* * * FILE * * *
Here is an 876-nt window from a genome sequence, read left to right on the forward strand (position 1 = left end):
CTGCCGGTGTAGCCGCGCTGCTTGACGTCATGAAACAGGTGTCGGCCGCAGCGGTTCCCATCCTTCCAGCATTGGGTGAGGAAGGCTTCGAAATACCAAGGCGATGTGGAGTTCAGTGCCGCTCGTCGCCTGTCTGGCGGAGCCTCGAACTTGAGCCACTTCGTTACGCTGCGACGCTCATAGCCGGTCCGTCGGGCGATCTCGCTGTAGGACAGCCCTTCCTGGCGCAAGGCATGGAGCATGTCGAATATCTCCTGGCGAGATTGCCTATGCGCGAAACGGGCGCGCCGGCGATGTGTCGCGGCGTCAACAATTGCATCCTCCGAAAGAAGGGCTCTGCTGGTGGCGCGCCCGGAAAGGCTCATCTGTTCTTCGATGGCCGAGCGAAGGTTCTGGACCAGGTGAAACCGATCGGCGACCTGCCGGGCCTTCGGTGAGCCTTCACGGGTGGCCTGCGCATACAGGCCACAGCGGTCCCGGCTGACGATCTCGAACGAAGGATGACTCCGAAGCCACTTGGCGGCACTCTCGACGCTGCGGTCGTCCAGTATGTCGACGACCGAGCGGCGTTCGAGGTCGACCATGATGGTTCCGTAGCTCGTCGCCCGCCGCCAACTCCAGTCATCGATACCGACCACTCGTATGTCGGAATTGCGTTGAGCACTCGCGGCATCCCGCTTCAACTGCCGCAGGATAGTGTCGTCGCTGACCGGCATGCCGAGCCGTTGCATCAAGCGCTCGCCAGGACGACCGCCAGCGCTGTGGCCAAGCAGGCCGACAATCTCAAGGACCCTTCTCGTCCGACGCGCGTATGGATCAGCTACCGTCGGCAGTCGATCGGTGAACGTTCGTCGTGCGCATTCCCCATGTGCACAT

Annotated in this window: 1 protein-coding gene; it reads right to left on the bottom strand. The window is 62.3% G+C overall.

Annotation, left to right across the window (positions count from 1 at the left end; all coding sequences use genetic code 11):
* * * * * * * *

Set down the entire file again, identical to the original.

Here is an 876-nt window from a genome sequence, read left to right on the forward strand (position 1 = left end):
CTGCCGGTGTAGCCGCGCTGCTTGACGTCATGAAACAGGTGTCGGCCGCAGCGGTTCCCATCCTTCCAGCATTGGGTGAGGAAGGCTTCGAAATACCAAGGCGATGTGGAGTTCAGTGCCGCTCGTCGCCTGTCTGGCGGAGCCTCGAACTTGAGCCACTTCGTTACGCTGCGACGCTCATAGCCGGTCCGTCGGGCGATCTCGCTGTAGGACAGCCCTTCCTGGCGCAAGGCATGGAGCATGTCGAATATCTCCTGGCGAGATTGCCTATGCGCGAAACGGGCGCGCCGGCGATGTGTCGCGGCGTCAACAATTGCATCCTCCGAAAGAAGGGCTCTGCTGGTGGCGCGCCCGGAAAGGCTCATCTGTTCTTCGATGGCCGAGCGAAGGTTCTGGACCAGGTGAAACCGATCGGCGACCTGCCGGGCCTTCGGTGAGCCTTCACGGGTGGCCTGCGCATACAGGCCACAGCGGTCCCGGCTGACGATCTCGAACGAAGGATGACTCCGAAGCCACTTGGCGGCACTCTCGACGCTGCGGTCGTCCAGTATGTCGACGACCGAGCGGCGTTCGAGGTCGACCATGATGGTTCCGTAGCTCGTCGCCCGCCGCCAACTCCAGTCATCGATACCGACCACTCGTATGTCGGAATTGCGTTGAGCACTCGCGGCATCCCGCTTCAACTGCCGCAGGATAGTGTCGTCGCTGACCGGCATGCCGAGCCGTTGCATCAAGCGCTCGCCAGGACGACCGCCAGCGCTGTGGCCAAGCAGGCCGACAATCTCAAGGACCCTTCTCGTCCGACGCGCGTATGGATCAGCTACCGTCGGCAGTCGATCGGTGAACGTTCGTCGTGCGCATTCCCCATGTGCACAT

Annotated in this window: 1 protein-coding gene; it reads right to left on the bottom strand. The window is 62.3% G+C overall.

Annotation, left to right across the window (positions count from 1 at the left end; all coding sequences use genetic code 11):